In the culinary scape, experimentation and adaptation is a common phenomenon. After all, how do you think we’ve got such a huge gamut of cuisines available at our disposal had it not been for such an exchange of cultures? The travelers from various countries crossed paths and left behind a part of their culture in each region. Colonization also played a huge role in influencing the lifestyle and culture of their colonies, as it is today. In this process, a crossover is something that can be expected. The Portuguese, for instance, brought with them, the tomatoes and potatoes and not just that, they have also been credited for introducing us to Pav Bhaji, a popular street food in Maharashtra. 

On similar lines, several historians have drawn parallels between Arabic and Indian cuisines too. The route of these Arab settlers can be traced back to the southern state of Kerala. Up in the north of the state, the region is inhabited by the Mappila community, which is predominantly Muslim. When the Arab merchant traders entered India, they took this route and started selling their wares along the Malabar coast in the seventh century. With a monopoly in the spice trade during the first millennium, these Arabs wanted to tap into the lucrative Indian spice market and spruce up their basic traditional food. 

Did you know that the Arabic food was essentially less refined till it met the Indian flavours? Our koftas would appear spicier to their koftes and the samosas we relish here are not casted with maida in the Arab world. Yet the similarities in terms of the kind of food that is eaten both the nations is what brings us closer. For instance, our lassi has an Arabic counterpart called Labam which is popular in Saudi Arabia. Curd or yoghurt is extensively used in both cuisines, especially as side dishes for various other items. 

Stepping into an Arabic country, you wouldn’t feel alien with their kabsa, which also happens to be the national dish of Saudi Arabia and Mandi reminding you of your favourite biryani back home. Dunked with dried fruits, nuts and vegetables, the mandi is lent its complex flavours because of the slow-cooking on dum. However, the use of tender meat of a young goat is what makes it different. Quite specific to Kerala, it would be hard for you find this dish elsewhere.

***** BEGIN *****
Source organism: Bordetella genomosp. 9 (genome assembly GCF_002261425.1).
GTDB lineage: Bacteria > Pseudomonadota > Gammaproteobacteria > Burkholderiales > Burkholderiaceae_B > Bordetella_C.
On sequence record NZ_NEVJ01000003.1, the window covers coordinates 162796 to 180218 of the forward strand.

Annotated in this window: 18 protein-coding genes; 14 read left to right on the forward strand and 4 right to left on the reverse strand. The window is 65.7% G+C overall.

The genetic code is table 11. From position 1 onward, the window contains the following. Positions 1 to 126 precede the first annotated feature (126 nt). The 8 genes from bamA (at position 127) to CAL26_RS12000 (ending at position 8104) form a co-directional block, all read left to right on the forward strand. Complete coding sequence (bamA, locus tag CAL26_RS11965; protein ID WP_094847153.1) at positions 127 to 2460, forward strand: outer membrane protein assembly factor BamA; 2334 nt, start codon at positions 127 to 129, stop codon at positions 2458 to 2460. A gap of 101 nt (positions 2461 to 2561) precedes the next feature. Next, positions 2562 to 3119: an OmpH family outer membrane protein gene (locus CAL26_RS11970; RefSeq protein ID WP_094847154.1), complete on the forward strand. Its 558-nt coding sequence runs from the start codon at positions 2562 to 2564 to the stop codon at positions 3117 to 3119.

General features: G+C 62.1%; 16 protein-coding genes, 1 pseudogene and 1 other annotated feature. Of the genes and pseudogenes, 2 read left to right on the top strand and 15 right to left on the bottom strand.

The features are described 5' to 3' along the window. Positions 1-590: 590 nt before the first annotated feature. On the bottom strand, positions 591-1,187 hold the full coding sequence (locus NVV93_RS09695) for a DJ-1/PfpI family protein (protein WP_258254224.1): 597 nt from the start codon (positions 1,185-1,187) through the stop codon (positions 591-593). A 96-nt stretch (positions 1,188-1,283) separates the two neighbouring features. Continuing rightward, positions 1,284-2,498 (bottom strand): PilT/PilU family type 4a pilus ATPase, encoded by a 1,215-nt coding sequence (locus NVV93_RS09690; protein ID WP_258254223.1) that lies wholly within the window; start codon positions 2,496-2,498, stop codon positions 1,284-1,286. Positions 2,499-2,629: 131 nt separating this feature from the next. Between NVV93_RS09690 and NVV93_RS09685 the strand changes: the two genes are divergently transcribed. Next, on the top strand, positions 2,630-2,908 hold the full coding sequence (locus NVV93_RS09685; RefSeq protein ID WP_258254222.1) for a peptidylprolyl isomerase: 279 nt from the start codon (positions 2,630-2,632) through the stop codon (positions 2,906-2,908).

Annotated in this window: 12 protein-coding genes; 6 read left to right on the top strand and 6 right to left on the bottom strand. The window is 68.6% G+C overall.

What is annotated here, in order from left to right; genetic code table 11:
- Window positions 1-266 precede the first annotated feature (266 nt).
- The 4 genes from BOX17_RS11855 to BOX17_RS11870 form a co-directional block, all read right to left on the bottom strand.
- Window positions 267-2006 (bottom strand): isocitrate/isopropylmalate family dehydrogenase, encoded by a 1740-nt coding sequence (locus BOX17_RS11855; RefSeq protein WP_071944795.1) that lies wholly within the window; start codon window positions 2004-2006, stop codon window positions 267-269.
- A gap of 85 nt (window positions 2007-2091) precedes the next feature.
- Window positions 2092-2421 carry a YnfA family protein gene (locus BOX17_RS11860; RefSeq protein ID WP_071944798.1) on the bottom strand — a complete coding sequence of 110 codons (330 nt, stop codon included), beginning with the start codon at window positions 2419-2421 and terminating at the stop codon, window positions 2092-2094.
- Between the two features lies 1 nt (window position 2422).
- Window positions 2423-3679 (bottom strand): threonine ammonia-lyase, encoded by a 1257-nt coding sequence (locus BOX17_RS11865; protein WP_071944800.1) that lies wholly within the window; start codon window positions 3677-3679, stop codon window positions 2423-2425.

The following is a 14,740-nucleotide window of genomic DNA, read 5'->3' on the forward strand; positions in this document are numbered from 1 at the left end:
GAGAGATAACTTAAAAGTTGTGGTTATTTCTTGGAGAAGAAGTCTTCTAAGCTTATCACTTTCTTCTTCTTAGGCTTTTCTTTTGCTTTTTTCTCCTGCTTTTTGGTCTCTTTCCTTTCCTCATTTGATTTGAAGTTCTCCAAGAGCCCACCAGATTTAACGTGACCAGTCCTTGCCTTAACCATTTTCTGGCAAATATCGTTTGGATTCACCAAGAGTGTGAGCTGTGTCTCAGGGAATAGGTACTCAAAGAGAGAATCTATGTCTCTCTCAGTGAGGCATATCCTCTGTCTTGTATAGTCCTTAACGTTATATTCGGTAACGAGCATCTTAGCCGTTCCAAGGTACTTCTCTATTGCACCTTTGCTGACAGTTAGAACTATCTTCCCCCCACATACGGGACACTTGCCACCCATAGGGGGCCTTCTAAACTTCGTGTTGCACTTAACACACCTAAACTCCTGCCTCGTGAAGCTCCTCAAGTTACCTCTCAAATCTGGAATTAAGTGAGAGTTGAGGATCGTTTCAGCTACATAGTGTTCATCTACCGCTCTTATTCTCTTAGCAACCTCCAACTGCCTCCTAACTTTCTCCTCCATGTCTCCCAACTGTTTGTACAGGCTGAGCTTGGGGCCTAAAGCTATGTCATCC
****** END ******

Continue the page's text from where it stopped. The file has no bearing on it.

This reminds us of another Ramadan favourite, which is a common part of the iftar meals, haleem. A broken wheat porridge, slow cooked with minced meat and lentils, this dish is similar to harisa which is known by several names in Middle-eastern countries like Lebanon, Turkey and Iraq. This is served along with biryani, not an ordinary biryani but Thalasserry biryani. The fusion one-pot rice dish gets its name from the Hindu Thiyya families in the Thalasserry area of Malabar, accompanied by coconut chutney and date pickle. 

Even the practice of eating together and sharing food, particularly bread has been largely influenced by the Ottoman empire. In fact, what is interesting to note is that several adaptations have taken place in the local culture to give way to the needs of the Arab seafarers in the form of say, ari pathiri. Rice was the staple carb of the Mappila community but the concept of bread was introduced to them by the Arabs, for which the women started using local ingredients like rice powder to make this rice- flour chapatti to eat during the meals. 

Beverages have also been influenced to a great extent. Apart from the Labam, there is a certain variety of tea that is quite popular among the Malabar residents. Known as Suleimani chai, the sweet black tea with a hint of lemon draws its origins from Saudi Arabia’s Bohra community. 

The rich and diverse Arabic world has not only given us such delectable gifts but also acquired the taste for Mughlai kebabs, qormas and salans over the years, taking the culinary exchange to a paramount level.